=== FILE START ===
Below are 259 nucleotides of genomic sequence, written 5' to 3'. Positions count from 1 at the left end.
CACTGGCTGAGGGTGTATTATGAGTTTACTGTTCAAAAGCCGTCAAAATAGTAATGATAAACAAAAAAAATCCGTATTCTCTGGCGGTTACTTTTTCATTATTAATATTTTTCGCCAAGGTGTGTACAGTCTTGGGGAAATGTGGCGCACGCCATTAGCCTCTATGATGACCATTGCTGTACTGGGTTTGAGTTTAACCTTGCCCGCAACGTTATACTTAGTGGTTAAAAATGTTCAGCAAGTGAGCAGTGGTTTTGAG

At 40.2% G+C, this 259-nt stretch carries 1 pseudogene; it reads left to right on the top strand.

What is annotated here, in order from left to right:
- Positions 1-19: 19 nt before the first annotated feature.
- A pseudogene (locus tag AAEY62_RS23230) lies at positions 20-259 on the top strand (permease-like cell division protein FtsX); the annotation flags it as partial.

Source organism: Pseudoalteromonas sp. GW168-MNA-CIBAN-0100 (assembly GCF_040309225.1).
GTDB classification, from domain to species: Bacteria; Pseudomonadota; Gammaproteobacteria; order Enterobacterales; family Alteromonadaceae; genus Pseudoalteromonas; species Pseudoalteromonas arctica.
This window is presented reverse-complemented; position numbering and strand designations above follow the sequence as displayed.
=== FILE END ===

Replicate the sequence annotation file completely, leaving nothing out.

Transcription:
Below are 259 nucleotides of genomic sequence, written 5' to 3'. Positions count from 1 at the left end.
CACTGGCTGAGGGTGTATTATGAGTTTACTGTTCAAAAGCCGTCAAAATAGTAATGATAAACAAAAAAAATCCGTATTCTCTGGCGGTTACTTTTTCATTATTAATATTTTTCGCCAAGGTGTGTACAGTCTTGGGGAAATGTGGCGCACGCCATTAGCCTCTATGATGACCATTGCTGTACTGGGTTTGAGTTTAACCTTGCCCGCAACGTTATACTTAGTGGTTAAAAATGTTCAGCAAGTGAGCAGTGGTTTTGAG

At 40.2% G+C, this 259-nt stretch carries 1 pseudogene; it reads left to right on the top strand.

What is annotated here, in order from left to right:
- Positions 1-19: 19 nt before the first annotated feature.
- A pseudogene (locus tag AAEY62_RS23230) lies at positions 20-259 on the top strand (permease-like cell division protein FtsX); the annotation flags it as partial.

Source organism: Pseudoalteromonas sp. GW168-MNA-CIBAN-0100 (assembly GCF_040309225.1).
GTDB classification, from domain to species: Bacteria; Pseudomonadota; Gammaproteobacteria; order Enterobacterales; family Alteromonadaceae; genus Pseudoalteromonas; species Pseudoalteromonas arctica.
This window is presented reverse-complemented; position numbering and strand designations above follow the sequence as displayed.